Horner's Syndrome in Dogs

By Tammy Hunter, DVM; Ryan Llera, BSc, DVM; Ernest Ward, DVM

What is Horner's syndrome?

Horner's syndrome is a common neurological disorder of the eye and facial muscles. The condition usually occurs suddenly and typically affects one side of the head but can be bilateral (affecting both sides of the head) in rare cases. (Image via Wikimedia Commons/Joel Mills [CC BY-SA 3.0.])

What are the clinical signs of Horner's syndrome?

The most common clinical signs of Horner's syndrome are:

  • the upper eyelid droops on the affected side (ptosis)
  • the pupil of the eye on the affected is constricted (miosis)
  • the eye on the affected side often appears sunken (enophthalmos)
  • the third eyelid of the affected side may appear red and raised (prolapse of the third eyelid, conjunctival hyperemia)

What causes Horner's syndrome?

Horner's syndrome is due to a dysfunction of the sympathetic nerves of the eyes and surrounding facial muscles. This is part of the autonomic nervous system, which helps to control normal functions such as blinking and muscle tone.

There are many reasons for Horner's syndrome. The dysfunction may be caused by damage to the sympathetic pathway as it runs through the neck or chest. This may be due to an injury such as a bite wound or blunt trauma, a tumor, or intervertebral disc disease. Middle or inner ear disease (otitis media or otitis interna) can also cause Horner's syndrome.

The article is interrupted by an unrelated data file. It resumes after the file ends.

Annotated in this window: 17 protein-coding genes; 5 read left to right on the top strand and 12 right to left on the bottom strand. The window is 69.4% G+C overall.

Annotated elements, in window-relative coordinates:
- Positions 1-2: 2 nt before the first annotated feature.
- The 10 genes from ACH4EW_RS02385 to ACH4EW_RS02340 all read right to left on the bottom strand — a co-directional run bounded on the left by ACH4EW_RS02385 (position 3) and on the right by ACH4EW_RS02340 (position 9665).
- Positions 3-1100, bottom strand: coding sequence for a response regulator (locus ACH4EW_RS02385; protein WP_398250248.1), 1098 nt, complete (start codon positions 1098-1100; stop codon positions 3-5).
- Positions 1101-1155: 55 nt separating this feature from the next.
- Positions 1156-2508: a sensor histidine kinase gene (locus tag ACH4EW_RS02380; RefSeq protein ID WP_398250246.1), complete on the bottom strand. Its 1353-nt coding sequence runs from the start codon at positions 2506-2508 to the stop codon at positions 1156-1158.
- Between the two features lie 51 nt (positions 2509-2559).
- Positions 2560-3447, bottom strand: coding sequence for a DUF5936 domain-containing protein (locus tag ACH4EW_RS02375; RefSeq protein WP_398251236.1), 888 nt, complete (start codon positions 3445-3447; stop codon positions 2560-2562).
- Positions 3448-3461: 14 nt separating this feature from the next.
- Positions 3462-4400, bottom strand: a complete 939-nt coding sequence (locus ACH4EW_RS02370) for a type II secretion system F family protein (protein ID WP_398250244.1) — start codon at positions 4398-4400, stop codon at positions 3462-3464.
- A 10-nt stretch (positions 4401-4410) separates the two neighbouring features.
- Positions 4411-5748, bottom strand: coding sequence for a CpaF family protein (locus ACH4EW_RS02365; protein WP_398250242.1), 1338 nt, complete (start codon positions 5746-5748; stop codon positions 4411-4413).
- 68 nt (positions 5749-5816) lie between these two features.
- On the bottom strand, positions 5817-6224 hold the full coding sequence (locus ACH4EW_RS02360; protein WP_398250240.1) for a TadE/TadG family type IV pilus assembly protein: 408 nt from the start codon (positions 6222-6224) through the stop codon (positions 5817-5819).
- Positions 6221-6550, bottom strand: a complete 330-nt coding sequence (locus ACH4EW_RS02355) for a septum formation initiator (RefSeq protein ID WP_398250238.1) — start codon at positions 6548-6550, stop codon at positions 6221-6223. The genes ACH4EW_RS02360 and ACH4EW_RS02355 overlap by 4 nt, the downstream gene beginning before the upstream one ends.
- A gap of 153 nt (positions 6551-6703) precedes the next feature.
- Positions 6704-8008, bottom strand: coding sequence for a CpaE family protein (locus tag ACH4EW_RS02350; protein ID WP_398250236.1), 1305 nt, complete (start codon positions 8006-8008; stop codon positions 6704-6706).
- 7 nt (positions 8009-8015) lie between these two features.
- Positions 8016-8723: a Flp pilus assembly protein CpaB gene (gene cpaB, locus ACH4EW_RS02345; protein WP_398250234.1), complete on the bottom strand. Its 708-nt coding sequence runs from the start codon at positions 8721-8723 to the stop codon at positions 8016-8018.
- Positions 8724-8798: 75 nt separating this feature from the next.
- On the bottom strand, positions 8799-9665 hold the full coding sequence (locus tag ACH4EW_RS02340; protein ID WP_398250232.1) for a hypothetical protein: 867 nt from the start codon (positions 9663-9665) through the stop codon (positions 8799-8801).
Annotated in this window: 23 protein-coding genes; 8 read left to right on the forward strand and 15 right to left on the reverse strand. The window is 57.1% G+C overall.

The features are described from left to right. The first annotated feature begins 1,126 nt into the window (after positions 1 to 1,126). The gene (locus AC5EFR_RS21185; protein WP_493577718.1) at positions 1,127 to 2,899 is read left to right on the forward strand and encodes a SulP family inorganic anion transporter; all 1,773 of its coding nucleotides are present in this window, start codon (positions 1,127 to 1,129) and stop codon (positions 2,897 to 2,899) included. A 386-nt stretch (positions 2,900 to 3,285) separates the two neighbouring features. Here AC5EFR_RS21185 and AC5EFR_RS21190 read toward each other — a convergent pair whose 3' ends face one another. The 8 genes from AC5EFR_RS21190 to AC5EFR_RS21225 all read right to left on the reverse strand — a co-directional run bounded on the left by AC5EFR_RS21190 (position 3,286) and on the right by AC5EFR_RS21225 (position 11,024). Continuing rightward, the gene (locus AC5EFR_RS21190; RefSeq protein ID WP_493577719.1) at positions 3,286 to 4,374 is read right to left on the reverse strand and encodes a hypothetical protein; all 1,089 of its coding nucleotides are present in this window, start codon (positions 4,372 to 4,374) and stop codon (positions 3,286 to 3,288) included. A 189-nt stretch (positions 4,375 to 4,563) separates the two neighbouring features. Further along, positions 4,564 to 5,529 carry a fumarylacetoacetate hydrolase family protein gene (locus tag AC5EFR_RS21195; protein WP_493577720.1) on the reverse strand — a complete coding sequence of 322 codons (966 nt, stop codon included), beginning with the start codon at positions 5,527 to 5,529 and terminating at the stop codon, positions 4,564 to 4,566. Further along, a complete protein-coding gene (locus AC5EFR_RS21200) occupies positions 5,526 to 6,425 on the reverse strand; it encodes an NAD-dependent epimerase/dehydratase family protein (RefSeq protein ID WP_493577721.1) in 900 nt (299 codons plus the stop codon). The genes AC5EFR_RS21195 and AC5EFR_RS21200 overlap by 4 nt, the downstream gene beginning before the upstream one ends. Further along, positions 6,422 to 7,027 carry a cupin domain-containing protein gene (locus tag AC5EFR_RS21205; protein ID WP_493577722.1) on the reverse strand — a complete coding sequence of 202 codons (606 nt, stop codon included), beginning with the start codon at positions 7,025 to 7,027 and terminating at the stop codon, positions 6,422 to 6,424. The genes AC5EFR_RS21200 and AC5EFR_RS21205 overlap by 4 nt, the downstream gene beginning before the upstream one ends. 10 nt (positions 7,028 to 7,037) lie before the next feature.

Other causes for an elevated or protruding third eyelid gland include: tetanus, facial nerve paralysis, facial muscle atrophy, and dehydration. However, Horner's syndrome is often classified as idiopathic, which means it is without a known cause.

The onset of Horner's syndrome can be sudden and without warning. In some cases, the dog may have eye symptoms, as well as excessive salivation and/or difficulty eating on the affected side.

Does it affect any particular breed or age of dog?

Any dog can develop Horner's syndrome, although golden retrievers, Labrador retrievers, Shetland sheepdogs, weimaraners, doberman pinschers and collies have a somewhat higher incidence.

What is the treatment?

Most cases of Horner's syndrome resolve spontaneously; however, it is important to treat any underlying disease. There are several diagnostic tests that will determine if there is an underlying cause in your pet, including an eye and ear exam, X-rays (radiographs) of the skull and chest, and possibly advanced imaging such as CT scans or MRIs. Pharmacologic tests may include phenylephrine drops placed in the affected eye to help localize the source of the problem.

What is the prognosis and recovery rate?

If the lesion is not due to any pathological cause, a slow recovery can be expected, lasting up to several weeks to 4 months.

The prognosis is very good if there is no underlying pathological cause present. The condition tends to be self-resolving, but may take weeks or months, depending on the severity.

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